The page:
Out of all the Marvel comic book adaptations, none are quite as bizarre as Ghost Rider. Starring Nicolas Cage as the iconic hero, the film was an odd blend of blockbuster action, dark Ghost Rider mythos, and Nic Cage being Nic Cage. The final result was a mess, and among one of the worst Marvel films ever made. In an industry driven by financial gains however, the Ghost Rider character was able to hop back into the saddle with Ghost Rider: Spirit of Vengeance.
The film was met with reviews just as bad as its predecessor, and ultimately ended the Cage Ghost Rider era due to lackluster box office returns.
Spirit of Vengeance certainly can’t be classified as a typical superhero film, with it making almost no attempt at an interesting story or characters. However, the film is an energetically-crafted B-movie that serves as a wildly entertaining guilty pleasure.
A big reason for the improvement of the original film is the change in directors. The directing duo of Mark Neveldine and Brian Taylor are in a league of their own when it comes to campy filmmaking. They kinetic direction turned the Crank films into two of my personal favorite action films in recent memory, and thankfully they deliver that style here.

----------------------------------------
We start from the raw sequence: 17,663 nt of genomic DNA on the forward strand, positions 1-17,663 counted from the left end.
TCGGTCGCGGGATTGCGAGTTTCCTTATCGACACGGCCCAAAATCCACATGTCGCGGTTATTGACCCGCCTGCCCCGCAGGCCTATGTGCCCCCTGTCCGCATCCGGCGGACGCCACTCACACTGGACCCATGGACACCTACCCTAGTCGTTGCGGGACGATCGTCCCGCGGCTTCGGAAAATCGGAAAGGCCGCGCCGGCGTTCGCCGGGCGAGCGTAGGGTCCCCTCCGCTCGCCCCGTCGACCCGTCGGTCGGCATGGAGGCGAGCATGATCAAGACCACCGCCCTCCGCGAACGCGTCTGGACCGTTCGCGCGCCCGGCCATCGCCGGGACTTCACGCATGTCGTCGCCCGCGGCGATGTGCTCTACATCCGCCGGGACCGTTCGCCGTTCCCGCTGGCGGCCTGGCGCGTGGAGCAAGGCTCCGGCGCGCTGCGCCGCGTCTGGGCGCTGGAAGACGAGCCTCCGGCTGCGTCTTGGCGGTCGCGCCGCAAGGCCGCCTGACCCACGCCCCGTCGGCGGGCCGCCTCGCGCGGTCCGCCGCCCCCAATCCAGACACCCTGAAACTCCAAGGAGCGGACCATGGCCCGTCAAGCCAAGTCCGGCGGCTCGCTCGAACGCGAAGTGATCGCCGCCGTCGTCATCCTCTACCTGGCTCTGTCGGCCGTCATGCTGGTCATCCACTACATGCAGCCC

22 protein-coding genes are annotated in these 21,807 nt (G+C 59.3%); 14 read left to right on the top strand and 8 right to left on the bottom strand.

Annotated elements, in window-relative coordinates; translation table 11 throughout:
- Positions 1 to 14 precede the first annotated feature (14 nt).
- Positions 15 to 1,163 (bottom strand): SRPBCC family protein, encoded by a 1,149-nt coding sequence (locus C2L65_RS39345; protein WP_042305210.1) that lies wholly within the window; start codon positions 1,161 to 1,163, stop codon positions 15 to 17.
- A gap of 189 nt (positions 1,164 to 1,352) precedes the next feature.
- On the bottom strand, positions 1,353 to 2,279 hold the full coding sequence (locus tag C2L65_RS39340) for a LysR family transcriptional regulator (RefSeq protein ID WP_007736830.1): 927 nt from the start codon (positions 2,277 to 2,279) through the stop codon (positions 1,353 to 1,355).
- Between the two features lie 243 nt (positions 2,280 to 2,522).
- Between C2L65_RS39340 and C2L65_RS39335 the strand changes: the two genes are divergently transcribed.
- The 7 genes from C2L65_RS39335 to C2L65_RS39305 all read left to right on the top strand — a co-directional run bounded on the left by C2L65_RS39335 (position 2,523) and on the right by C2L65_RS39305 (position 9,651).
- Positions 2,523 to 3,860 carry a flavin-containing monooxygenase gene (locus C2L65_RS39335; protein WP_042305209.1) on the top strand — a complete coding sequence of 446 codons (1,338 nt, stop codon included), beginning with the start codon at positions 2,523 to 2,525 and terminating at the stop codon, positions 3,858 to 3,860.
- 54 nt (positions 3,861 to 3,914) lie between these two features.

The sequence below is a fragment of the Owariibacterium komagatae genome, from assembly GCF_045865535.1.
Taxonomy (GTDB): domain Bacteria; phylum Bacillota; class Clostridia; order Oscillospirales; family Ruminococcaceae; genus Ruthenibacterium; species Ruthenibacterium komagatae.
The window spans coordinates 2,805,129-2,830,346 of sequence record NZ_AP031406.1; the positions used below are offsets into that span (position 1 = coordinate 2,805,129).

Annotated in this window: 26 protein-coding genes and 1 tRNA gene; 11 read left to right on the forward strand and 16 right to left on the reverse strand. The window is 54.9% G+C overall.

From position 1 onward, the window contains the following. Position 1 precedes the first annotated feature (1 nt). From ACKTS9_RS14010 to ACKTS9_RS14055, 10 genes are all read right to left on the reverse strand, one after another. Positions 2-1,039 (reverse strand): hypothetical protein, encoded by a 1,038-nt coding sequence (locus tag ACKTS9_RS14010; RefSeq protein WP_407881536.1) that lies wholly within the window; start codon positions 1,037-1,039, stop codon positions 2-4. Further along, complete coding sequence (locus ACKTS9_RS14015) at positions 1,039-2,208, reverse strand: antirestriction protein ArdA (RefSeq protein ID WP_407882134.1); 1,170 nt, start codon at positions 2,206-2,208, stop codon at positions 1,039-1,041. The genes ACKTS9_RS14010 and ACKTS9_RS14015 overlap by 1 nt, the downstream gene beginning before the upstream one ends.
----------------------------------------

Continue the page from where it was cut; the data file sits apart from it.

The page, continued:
From the start, Spirit of Vengeance moves at a fast and furious pace. Most of the film’s 90 minute running time is used throwing story out the window, instead focusing on high-octane set pieces and Nic Cage being Nic Cage. Their efforts directing action set pieces is always impressive, with their inventiveness and dedication allowing for some exciting and memorable action moments.
One quality about Neveldine/Taylor that I really love is just how self-aware they are. While some may argue against this, to me the duo perfectly understand what they want their film to be. They never take the material too seriously, playing up the camp factor throughout the duration of the film.
Making this film even more campier in the best possible way is Nic Cage, who takes his performance from the original and dials it up as much as possible. From peeing fire to his constant screams and shouts, this is the most Cage-like performance imaginable, making for some hilarious laughs.
There are a few aspects that hold this film back from being as consistently entertaining as the Crank films. Every other performance aside from Cage is terrible, including a wasted appearance by Idris Elba. Considering that most of the other actors don’t seem to be in on the joke, it just makes their moments on screen fairly cringe-worthy.
Sadly, the film starts off way better than it finishes. A great action scene towards the middle of the film is eventual where Spirit of Vengeance peaks, seemingly stretching much of its final third in order to reach a feature-length running time. It’s a bummer this is the case, as it makes the film nowhere near as memorable as it could’ve been.
Ghost Rider: Spirit of Vengeance will never be confused as a great film, but its a gleefully silly B-movie that will continue to remain among the most unique superhero films ever made.